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About actions, not distractions

By Mark Isaiah David

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With the outrageous, soul-crushing traffic that Filipinos in various cities have to endure every single day, we’ve developed our own ways of coping while we are all stuck in cars going nowhere.

Most check their social media pages and get updated with whatever is happening in the world. Some play games on their smartphones (insta-hatching that 10km Pokémon Go egg) to pass the time. Others would load their favorite TV programs in their tablets and watch while navigating the maddeningly bumper-to-bumper traffic.Any honest driver would admit that it could compromise safety; but given the reality that you waste precious hours just waiting for your car to move an inch, we all just shrug and do it.

The Anti-Distracted Driving Act (ADDA), which (according to various reports) will be implemented soon, will change all that. ADDA aims to safeguard the public “from the ruinous and extremely injurious effects of vehicular accidents.” The law will do this by prohibiting the use of mobile devices (your phones, tablets, portable game consoles, even calculators) as a means of communication either through texts or calls, and the use of electronic gadgets for playing games, Internet browsing, and watching movies while driving a motor vehicle.f

If you plan to be pig-headed and keep Facebook-ing while driving, prepare to be hit with some painful fines. First offenders will have to pay P5,000, P10,000 if you do it again, and P15,000 plus a three-month suspension of your driver’s license when caught for the third time. And if somehow you haven’t learned your lesson by then, a fine of P20,000 and revocation of driver’s license for succeeding offenses is in your future.

My initial reaction upon hearing about this law is irritation – the legislature aims to mitigate the risks of one problem (vehicular accidents) but does nothing to address the cause of why we do the act in the first place (unconscionable traffic).

But this (unrighteous) anger was quickly doused by too many memories of cold sweat-inducing close calls while I’m on the road because of drivers obviously doing something inane with their phones. And if I were being honest, I would admit that I was also a hazard on the road while I dedicated my peripheral vision re-watching Buffy The Vampire Slayer episodes while I drove my car. No matter how good a driver you fancy yourself to be, driving distracted is irresponsible – your life and the life of others are on the line.

Since traffic won’t ease up soon and we can no longer turn to our smartphones to save our sanity, here are a few tips on what you can do to amuse yourself while traversing the PH roads:

1. SING!

Turn the radio on and just let it go. Rock it out, belt it, sing out your soul. We Filipinos love to sing, and since you’re in your own car, there’s no need to be shy. Be expressive and give the people in cars around you a good show – goodness knows we all need a good laugh while we suffer on the road. If you have passengers, then it’s all the more enjoyable. Pick out some great duets, make cool thematic playlists, hold some singing contests if you want. Don’t let the traffic dampen your unconquerable soul.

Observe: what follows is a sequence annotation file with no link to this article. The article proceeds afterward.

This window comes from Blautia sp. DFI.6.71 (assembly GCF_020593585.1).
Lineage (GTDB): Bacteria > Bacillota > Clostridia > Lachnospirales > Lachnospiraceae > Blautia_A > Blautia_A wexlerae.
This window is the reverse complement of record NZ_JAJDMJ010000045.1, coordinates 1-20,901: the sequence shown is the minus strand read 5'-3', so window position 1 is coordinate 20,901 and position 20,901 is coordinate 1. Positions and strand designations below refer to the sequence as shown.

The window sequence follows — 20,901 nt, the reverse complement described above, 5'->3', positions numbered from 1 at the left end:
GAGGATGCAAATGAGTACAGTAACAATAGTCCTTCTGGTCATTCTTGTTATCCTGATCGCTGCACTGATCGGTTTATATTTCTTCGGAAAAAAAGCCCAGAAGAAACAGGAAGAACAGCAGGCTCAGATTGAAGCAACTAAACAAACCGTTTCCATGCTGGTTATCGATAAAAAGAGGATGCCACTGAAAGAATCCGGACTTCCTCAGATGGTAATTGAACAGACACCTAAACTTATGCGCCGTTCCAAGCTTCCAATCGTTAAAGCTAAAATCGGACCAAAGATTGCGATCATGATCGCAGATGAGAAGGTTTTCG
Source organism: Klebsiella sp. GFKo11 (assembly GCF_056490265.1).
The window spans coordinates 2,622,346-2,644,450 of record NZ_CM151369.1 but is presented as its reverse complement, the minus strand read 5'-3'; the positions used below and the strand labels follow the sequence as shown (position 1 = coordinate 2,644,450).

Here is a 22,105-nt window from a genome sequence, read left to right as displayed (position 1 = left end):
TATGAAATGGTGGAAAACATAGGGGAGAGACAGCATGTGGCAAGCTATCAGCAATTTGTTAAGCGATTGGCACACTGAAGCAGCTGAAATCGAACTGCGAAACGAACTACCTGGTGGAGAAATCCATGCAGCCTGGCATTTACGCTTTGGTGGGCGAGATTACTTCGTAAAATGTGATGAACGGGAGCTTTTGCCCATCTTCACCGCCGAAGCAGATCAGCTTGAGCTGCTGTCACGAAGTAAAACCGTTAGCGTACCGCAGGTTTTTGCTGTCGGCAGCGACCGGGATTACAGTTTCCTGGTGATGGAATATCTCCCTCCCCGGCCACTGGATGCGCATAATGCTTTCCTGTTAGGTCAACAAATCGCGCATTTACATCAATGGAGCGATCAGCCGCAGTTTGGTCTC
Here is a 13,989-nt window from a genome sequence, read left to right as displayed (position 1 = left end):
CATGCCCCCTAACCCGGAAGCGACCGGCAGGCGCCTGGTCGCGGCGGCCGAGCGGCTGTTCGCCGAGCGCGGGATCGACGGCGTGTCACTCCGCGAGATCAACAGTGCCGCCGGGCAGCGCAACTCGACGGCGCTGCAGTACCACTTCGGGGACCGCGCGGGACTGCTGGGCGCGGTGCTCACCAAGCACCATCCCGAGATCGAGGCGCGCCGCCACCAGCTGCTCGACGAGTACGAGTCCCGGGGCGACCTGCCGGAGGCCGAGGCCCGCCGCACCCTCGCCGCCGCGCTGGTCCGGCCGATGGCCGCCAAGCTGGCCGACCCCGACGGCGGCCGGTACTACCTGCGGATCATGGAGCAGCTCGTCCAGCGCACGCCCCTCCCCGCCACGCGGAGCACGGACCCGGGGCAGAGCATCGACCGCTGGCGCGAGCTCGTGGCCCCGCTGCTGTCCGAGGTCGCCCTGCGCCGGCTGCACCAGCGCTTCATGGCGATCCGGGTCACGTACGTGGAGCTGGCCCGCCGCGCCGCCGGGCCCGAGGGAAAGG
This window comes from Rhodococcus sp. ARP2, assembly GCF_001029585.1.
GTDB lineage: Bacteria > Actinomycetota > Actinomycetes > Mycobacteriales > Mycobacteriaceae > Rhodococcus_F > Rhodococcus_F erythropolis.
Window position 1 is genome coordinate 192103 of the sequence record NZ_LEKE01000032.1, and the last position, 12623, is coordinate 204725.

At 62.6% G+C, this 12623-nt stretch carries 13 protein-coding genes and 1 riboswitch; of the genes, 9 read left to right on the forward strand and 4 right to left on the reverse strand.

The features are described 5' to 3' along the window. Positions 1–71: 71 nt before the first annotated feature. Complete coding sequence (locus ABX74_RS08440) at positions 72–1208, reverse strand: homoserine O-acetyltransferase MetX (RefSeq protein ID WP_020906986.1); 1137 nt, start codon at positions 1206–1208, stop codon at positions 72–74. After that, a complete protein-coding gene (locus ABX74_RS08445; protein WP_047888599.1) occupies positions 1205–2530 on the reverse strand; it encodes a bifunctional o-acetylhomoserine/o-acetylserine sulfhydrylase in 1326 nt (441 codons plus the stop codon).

Since you’ll end up practicing daily, expect to level up your videoke prowess that you’ll finally get to unleash on the next office party. Who knows – the next The Voice champion might emerge from the daily 3-hour Philippine traffic. An if-life-gives-you-lemons story makes a compelling TV show, after all.

2. BOOK IT

If music isn’t your thing, give audiobooks a try. Audiobooks are the fastest growing segment in publishing and estimates place the global audiobook industry at around $2.8 billion (goodreader.com). In a world where digital piracy continues unabated despite the stringiest measures, audiobook sales continue to increase impressively – tallying a 43% growth in August 2015 compared to previous year.

If you’re eyeing a popular title but find yourself without enough ‘me time’ to sit down and actually read, an audiobook is the perfect solution to your dilemma. You still get to ‘read’ the books you want, you end up improving your listening skills (a useful, albeit underrated ability), and your daily travel time won’t be a waste.

3. PLAN YOUR DAY

You’re incredibly busy, and a thousand and one things demand your attention. Why not use the (forced) downtime by helping your brain organize its thoughts? On your drive home, go through what happened in the day and evaluate – did you forget to do something that needed to be done? What can you improve on? Are there things you should prioritize tomorrow to make things easier? A good day starts with the preparation done the night before. So go through your to-dos, ideas, and notes while driving home. Not only can this help you be more organized, doing a mental list can help train your memory. If you find yourself still forgetting, dust off that reliable tape recorder and record your notes. You can leave it on when you start driving so you don’t have to mind it and just start talking. You can always record over old files so there’s no need to be stingy. Tapes can be bought cheaply on various stores (including book stores).